- Once you’ve shot your fill of basic events photos, experiment with special effects like zooming in, or out, while on slow shutter speed. Practice this technique before going to the event so you can quickly frame and take your shots while the action is happening around you.
- Shoot from perspectives that will clear the heads in the crowd—try taking shots from balconies, or on top of low walls and roofs.
- Wait for the crowd to part or abate for less messy shots. Ask nicely, if needed. People are usually very accommodating.
- Be aware of distracting background elements—electric poles, political signs, and the like. Crouch down to ground level to remove these from your shot. At a low angle the performers heads will loom overhead and cover these.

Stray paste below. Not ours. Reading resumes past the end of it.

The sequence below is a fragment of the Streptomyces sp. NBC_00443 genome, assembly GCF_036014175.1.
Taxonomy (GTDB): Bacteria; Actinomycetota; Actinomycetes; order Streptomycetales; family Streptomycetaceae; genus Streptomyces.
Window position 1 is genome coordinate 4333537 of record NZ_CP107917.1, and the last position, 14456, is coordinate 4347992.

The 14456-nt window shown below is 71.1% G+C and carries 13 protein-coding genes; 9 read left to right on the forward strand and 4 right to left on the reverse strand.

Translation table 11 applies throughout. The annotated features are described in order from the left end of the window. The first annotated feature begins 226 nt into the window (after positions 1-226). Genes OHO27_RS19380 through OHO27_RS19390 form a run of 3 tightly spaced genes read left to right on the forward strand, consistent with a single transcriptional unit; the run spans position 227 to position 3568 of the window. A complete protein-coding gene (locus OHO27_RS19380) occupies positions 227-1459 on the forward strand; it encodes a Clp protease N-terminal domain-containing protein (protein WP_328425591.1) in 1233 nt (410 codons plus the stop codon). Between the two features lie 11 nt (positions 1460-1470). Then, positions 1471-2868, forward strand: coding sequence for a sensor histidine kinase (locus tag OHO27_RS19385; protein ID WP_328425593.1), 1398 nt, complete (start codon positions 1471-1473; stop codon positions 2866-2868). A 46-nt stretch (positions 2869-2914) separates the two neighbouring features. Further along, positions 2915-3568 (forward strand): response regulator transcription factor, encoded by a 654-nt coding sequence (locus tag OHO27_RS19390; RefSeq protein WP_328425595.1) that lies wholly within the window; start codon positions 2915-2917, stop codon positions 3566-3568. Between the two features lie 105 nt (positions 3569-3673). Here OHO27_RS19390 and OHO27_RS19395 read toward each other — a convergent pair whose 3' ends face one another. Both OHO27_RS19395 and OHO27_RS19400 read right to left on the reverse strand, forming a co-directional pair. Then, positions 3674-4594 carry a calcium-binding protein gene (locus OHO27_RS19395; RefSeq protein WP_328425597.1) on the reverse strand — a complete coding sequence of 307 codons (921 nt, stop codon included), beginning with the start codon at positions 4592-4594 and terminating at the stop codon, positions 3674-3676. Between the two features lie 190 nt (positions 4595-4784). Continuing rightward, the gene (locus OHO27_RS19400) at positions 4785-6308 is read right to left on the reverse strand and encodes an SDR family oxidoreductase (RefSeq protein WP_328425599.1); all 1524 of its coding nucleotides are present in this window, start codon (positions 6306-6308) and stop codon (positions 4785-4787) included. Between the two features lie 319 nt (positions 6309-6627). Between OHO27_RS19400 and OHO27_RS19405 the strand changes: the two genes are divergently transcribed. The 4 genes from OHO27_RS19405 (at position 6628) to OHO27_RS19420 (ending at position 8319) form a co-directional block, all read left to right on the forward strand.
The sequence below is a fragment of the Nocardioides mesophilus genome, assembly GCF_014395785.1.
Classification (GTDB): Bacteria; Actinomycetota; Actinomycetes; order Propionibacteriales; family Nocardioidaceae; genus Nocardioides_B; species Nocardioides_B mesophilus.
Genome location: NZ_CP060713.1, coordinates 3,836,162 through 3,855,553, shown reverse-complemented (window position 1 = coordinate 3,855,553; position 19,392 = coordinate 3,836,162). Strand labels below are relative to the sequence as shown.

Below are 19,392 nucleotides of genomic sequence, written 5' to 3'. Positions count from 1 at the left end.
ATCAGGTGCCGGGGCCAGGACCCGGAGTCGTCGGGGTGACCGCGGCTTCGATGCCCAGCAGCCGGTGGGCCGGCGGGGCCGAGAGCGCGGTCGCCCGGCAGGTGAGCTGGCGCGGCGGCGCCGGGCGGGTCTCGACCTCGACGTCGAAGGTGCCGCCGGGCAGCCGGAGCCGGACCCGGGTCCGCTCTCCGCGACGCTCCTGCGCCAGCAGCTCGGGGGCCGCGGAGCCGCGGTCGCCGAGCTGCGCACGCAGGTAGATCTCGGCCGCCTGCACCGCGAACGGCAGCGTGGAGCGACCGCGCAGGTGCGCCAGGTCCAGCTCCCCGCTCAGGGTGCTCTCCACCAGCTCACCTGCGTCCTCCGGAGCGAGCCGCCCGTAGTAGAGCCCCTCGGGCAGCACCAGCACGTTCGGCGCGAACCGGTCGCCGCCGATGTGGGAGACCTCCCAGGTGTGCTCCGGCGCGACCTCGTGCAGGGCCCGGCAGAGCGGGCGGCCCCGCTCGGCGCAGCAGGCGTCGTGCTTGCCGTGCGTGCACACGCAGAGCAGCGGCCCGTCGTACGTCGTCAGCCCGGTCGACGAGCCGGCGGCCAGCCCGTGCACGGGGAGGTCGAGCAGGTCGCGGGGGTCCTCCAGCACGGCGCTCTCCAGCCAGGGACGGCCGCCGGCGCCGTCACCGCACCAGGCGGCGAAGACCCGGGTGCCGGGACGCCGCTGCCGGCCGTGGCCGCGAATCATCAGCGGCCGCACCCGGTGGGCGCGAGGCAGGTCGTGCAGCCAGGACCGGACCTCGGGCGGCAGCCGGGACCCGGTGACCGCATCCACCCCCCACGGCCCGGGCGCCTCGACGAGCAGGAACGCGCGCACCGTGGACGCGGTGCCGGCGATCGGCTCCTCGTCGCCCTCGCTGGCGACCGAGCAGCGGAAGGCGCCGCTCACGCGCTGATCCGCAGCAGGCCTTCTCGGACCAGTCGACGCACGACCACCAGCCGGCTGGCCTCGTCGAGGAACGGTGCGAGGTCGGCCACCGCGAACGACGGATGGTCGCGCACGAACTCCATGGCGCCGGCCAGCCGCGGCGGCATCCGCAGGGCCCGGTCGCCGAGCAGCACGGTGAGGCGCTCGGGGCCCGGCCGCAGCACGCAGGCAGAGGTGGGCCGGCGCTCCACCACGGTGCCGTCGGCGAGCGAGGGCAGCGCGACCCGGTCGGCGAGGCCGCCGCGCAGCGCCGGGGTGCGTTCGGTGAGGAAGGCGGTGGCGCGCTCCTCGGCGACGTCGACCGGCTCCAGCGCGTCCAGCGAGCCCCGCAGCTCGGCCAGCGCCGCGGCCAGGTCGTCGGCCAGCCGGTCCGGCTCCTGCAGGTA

- Catch the performers at their most candid—snoozing, chatting, and eating.
- Use long lenses to compress perspective or, in the case of compact cameras, zoom in to the maximum and use your camera’s portrait setting to blur the background.
- Use the night scene mode for well-lit exterior displays of the Pahiyas. If you’re taking a portrait of a friend in front of the display, use your camera’s night portrait mode.
- Don't forget to have fun and enjoy the fiesta! What's the use of nice photos if you can't even remember the events, people, and food? Strike a good balance and enjoy the memories until next year’s Pahiyas rolls around.
Joy Jesena-Barcelon conducts Basic and Advance Photography Workshops, for individuals and groups, in Alabang, Makati and Serendra. On May 15, Saturday, she will also conduct a Portrait PhotoWorkshop in Casa San Pablo, Laguna, then proceed to Lucban for the Pahiyas Photoshoot. Contact her at 0916-497-1180, jesenabarcelon_joy @yahoo.com or her Facebook page.
(Photos by Joy Jesena-Barcelon)